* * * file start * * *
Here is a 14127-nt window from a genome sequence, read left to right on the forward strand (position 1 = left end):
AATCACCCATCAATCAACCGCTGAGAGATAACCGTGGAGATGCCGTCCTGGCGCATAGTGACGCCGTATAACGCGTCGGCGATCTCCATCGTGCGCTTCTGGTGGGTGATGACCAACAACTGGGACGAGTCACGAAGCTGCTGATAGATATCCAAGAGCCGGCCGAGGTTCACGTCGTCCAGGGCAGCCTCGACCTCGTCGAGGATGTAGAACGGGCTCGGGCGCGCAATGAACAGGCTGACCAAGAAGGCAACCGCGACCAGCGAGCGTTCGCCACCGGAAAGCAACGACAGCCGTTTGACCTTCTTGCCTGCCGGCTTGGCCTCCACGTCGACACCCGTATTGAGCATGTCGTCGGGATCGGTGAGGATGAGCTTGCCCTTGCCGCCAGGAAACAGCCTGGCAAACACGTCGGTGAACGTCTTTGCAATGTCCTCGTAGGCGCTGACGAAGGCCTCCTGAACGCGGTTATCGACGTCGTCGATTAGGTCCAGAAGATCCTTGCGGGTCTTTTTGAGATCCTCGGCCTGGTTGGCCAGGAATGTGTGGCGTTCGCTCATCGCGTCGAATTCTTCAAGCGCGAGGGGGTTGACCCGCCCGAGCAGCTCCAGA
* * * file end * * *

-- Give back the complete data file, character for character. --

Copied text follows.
Here is a 14127-nt window from a genome sequence, read left to right on the forward strand (position 1 = left end):
AATCACCCATCAATCAACCGCTGAGAGATAACCGTGGAGATGCCGTCCTGGCGCATAGTGACGCCGTATAACGCGTCGGCGATCTCCATCGTGCGCTTCTGGTGGGTGATGACCAACAACTGGGACGAGTCACGAAGCTGCTGATAGATATCCAAGAGCCGGCCGAGGTTCACGTCGTCCAGGGCAGCCTCGACCTCGTCGAGGATGTAGAACGGGCTCGGGCGCGCAATGAACAGGCTGACCAAGAAGGCAACCGCGACCAGCGAGCGTTCGCCACCGGAAAGCAACGACAGCCGTTTGACCTTCTTGCCTGCCGGCTTGGCCTCCACGTCGACACCCGTATTGAGCATGTCGTCGGGATCGGTGAGGATGAGCTTGCCCTTGCCGCCAGGAAACAGCCTGGCAAACACGTCGGTGAACGTCTTTGCAATGTCCTCGTAGGCGCTGACGAAGGCCTCCTGAACGCGGTTATCGACGTCGTCGATTAGGTCCAGAAGATCCTTGCGGGTCTTTTTGAGATCCTCGGCCTGGTTGGCCAGGAATGTGTGGCGTTCGCTCATCGCGTCGAATTCTTCAAGCGCGAGGGGGTTGACCCGCCCGAGCAGCTCCAGA